Asked if he would be happy winning the Sinquefield Cup, Nepo replied: “I don't mind.”

Nepomniachtchi 2019 Sinquefield Cup
Nepomniachtchi wouldn't mind winning the 2019 Sinquefield Cup.

The game between Maxime Vachier-Lagrave and Hikaru Nakamura had a promising start, but at some point fizzled out. The opening phase (a Two Knights Caro-Kann) was especially interesting, with MVL taking back on g3 with his f-pawn to try and us the open f-file.

The frontman of the doubled g-pawn then ran up the board to open up the black kingside, but when the queens left, White's positional edge was not strong enough.  

Nakamura 2019 Sinquefield Cup
Nakamura had to think early in the game. | Photo: Lennart Ootes/Grand Chess Tour.

Levon Aronian and Magnus Carlsen were the first to finish their game, and it became Carlsen's ninth draw in as many rounds. The world champion has now lost 13.5 rating points, but at least his unbeaten streak (now 88 games!) is still intact.

Aronian admitted that his 20th move was a mistake, and he had seen a promising line for his opponent. When he pointed it out, Carlsen replied to him: "I was not even close to be seeing that!"

Carlsen: "I was not even close to be seeing that!" | Ph
Carlsen 2019 Sinquefield Cup
oto: Lennart Ootes/Grand Chess Tour.

As it turned out, Carlsen would have had "Benko-style" compensation on the queenside, on the day that the great Hungarian-American grandmaster died.

Aronian shared a memory: “I’ve seen him when I was 11, in Szeged. He approached me. I didn’t speak any English and he gave me a little book because I won the under-12. He gave me this book of his puzzles. He has brilliant puzzles.”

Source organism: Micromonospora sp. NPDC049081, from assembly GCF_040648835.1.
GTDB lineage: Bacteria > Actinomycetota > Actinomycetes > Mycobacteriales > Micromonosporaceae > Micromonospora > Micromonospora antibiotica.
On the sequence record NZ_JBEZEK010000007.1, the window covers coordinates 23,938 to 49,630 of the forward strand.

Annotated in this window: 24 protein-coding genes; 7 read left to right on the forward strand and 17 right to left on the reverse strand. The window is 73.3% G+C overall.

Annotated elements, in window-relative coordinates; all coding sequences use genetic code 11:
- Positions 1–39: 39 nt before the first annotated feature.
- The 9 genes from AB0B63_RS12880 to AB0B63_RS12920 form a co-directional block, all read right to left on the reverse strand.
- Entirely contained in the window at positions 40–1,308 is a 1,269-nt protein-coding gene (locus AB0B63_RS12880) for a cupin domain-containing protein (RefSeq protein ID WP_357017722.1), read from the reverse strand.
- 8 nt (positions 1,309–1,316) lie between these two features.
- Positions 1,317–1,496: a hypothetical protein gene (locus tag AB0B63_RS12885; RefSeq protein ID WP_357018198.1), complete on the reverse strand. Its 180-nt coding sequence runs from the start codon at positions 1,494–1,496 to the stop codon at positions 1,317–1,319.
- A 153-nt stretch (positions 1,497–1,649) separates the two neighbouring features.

Viswanathan Anand vs. Shakhriyar Mamedyarov was a great, strategical fight between material and activity. The Azerbaijani GM sacrificed two pawns for strong pressure and beautiful pieces, and the question was whether Anand could liquidate, and perhaps end up with an extra pawn. As it went, Black was just too active.

Mamedyarov 2019 Sinquefield Cup
Mamedyarov's activity was enough to hold the draw. | Photo: Lennart Ootes/Grand Chess Tour.

Anish Giri and Sergey Karjakin played an English Four Knights where White kept a slight edge until Black found a tactical line on the queenside that led to a drawn position by force:

Karjakin 2019 Sinquefield Cup
Karjakin found a nice way to save the game. | Photo: Lennart Ootes/Grand Chess Tour.

Nepomniachtchi will be playing with the white pieces against Vachier-Lagrave today and then he faces Giri as Black in the last round. Ding has Black against Aronian today, and White against Mamedyarov tomorrow.

2019 Sinquefield Cup round 9 standings
Round nine standings. | Image: Spectrum Studios.
2019 Sinquefield Cup Round 10
Tuesday's pairings. | Image: Spectrum Studios.

Round nine coverage:

You can find all games here as part of our live portal. More photos from the event can be found here. The official site is here.

Previous reports: